There is a glut of wine on the market – more people are selling than buying. Therefore, aged (and ready to drink) wines can be had for about the same cost as current vintages. Why spend $500 for a bottle of current vintage Grange when you can get the 1981 or the 1985 for the same price or just a little more. You would need to cellar the 2007 Grange for at least 20 years, while you could drink the 1981 or 1985 immediately!
Cellaring a bottle of wine usually cost between $2 – $3 annually. Therefore, if you need to cellar a bottle for ten years, it will cost you $20 – $30 per bottle in addition to what you paid for it! There is so much aged wine available that it does not make sense to buy a current vintage when you can get an aged and ready to drink bottle for the same amount or even cheaper than the current vintage. Someone else has paid for the storage and care and you do not have to! Nor do you have to wait a decade or more to drink it!
If you can get a great bottle of vintage wine for less than 25% more than the current vintage, you are getting a steal.
Cooking with wine
My wife makes a great beef stroganoff. She also makes great risotto and a few other dishes that require 100 ml of white wine. With the beef stroganoff, we often have an aged Chadonnay like a Montrachet. A year ago, we had the bottle open and were enjoying a glass of $150 Montrachet while cooking, and indiscriminately used 100 ml of the Montrachet as part of our beef stroganoff recipe. It was decadent and delicious, but certainly did not materially make the beef stroganoff any better. It also meant I had one less small glass of a great wine to drink! It also added $20 to the cost of our tray of beef stroganoff!
When we made beef stroganoff last weekend, we drank the same bottle of wine, but I opened a bottle of 2005 Kelman Semillon to be used for cooking. This is a nice wine which I got for free as a land-owner in their cooperative vineyard. The bottle is worth $18 at the cellar door, and therefore only added about $2.40 to the cost of the beef stroganoff.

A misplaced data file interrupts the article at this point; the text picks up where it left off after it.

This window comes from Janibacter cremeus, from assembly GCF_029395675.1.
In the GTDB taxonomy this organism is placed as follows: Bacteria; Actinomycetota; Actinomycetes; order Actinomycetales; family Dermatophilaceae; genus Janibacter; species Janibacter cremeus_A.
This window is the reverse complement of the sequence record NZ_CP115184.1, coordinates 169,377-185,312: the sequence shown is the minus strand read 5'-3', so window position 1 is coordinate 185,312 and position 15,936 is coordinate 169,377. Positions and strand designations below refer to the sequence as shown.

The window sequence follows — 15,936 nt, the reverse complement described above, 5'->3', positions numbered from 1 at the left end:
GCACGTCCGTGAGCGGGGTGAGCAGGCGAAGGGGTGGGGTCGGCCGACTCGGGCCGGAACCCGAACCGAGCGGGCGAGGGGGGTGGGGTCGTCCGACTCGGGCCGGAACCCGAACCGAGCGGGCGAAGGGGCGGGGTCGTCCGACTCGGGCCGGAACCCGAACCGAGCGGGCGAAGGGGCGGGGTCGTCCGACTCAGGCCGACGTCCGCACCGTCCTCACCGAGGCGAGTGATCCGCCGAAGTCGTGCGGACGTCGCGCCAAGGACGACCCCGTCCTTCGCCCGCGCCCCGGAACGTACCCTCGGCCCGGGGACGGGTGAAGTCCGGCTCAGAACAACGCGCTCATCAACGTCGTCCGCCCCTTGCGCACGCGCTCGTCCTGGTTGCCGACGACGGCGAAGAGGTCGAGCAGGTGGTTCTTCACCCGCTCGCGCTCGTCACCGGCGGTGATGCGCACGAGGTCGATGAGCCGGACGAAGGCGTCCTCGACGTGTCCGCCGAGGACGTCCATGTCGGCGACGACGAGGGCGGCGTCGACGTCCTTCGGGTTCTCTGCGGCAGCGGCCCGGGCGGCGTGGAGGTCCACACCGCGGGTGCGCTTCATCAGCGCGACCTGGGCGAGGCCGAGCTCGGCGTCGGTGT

An open bottle of wine will only last a few days for drinking purposes, but will last several weeks if you are using it for cooking. Therefore, we try to make several meals over a few weeks which require wine as part of the recipe and open a cheaper bottle of wine for the cooking. And the 2005 Kelman Semillon is a very good wine for the money and I am now enjoying a glass while writing this blog! Using an $18 bottle of wine for several meals and several glasses in between is a far better approach than using 100 ml of $150 bottle of wine for cooking!
We also keep about a dozen bottles of both white and red wine we know is no longer good for drinking but can still be used as a marinate or for cooking as need be. The last few batches of Coq au vin we made used a 1989 Lindemans St George Cabernet Sauvignon for marinating! While past due for drinking, it was still great as a marinate.
Hopefully this ‘wine math’ made sense and was useful and helps you get far better drinking mileage out of your wine buying and consumption. Enjoy!
Steve Shipley, author Wine Sense, out early 2014. Published by InkIT Publishing
© 2014. Steve Shipley